|WZND stays cool, live during summer|
|Written by Allie Maher, Daily Vidette Staff Writer|
|Tuesday, 10 July 2012 17:35|
Those tuning in to Bloomington–Normal FM frequencies may hear new voices on the radio this summer.
WZND, Illinois State University’s radio station, is keeping live DJs on air this summer for the first time. DJs are on air from 9 a.m. to 6 p.m. every day.
The thirty-year-old station received its broadcast license, a tower and the 103.3 FM frequency in the fall of 2011. Now, WZND can be heard on the radio in addition to the dorms, the Bone Student Center, their website and iTunes.
Rich Green, graduate assistant, is in charge of the day-to-day operations and helps the undergraduate directors.
"We thought it would be a good idea to keep the station going since we are a new FM station. That way people in Bloomington-Normal know we are on all of the time," Green said.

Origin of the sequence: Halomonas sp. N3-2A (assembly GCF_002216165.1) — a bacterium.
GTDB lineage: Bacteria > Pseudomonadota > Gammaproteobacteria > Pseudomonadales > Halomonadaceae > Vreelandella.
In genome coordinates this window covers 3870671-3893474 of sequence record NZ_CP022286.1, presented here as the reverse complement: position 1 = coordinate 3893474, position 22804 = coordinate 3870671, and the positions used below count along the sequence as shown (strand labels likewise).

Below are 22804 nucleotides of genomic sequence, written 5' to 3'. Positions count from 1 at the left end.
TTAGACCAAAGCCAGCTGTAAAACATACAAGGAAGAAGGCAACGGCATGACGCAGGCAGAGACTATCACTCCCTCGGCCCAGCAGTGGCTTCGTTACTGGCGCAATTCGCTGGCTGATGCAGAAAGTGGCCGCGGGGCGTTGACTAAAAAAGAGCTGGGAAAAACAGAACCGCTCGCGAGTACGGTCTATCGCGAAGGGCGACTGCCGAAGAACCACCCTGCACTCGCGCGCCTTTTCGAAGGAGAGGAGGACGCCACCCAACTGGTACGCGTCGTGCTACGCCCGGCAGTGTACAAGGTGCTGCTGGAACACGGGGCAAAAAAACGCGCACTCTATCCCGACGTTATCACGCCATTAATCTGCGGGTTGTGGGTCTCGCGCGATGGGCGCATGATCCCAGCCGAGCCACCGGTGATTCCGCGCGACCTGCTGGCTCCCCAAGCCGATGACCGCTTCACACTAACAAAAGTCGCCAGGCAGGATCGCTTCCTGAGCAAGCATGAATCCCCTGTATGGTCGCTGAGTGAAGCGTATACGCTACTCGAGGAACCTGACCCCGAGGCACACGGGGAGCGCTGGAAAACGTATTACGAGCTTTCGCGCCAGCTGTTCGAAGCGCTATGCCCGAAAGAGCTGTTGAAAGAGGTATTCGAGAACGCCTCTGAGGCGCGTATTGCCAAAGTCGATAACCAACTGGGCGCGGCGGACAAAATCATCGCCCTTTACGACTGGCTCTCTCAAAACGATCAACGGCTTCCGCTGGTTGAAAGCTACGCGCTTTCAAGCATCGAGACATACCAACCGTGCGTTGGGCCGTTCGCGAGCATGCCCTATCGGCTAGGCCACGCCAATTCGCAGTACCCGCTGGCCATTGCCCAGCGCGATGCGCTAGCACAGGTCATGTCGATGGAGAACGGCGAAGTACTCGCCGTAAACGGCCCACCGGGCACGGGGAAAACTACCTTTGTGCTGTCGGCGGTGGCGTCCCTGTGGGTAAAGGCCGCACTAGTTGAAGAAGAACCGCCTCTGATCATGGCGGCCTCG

Jessamyn Amezquita, general manager, said that this summer is an opportunity to let the community get to know WZND.
"We could have let music run forever, but we really wanted to have live talent and let the community know what we have to say," Amezquita added.
During the school year there are between 20 and 25 directors and 100 staff members. This summer there are six directors and eight DJs, allowing the staff members in the summer to have more time to practice being on air.
Though the staff is smaller than during the school year, Green said there are enough people to keep the station running and keep up with the news.
"The staff has been absolutely tremendous. Directors keep their departments running smoothly," Green added.
As the first summer in operation and with a new staff, Green added that there have been bumps and they have learned what they can and can’t do.
Amezquita added that it has been a learning experience for the staff.
"You have to know a lot. The staff has been willing to learn outside of the department and realize how much knowledge it takes to run a station," Amezquita said.
Some of the undergraduate students who make up the staff are working or taking classes in addition to working unpaid shifts at the station.
"We’re there because we enjoy what we do," Amezquita said.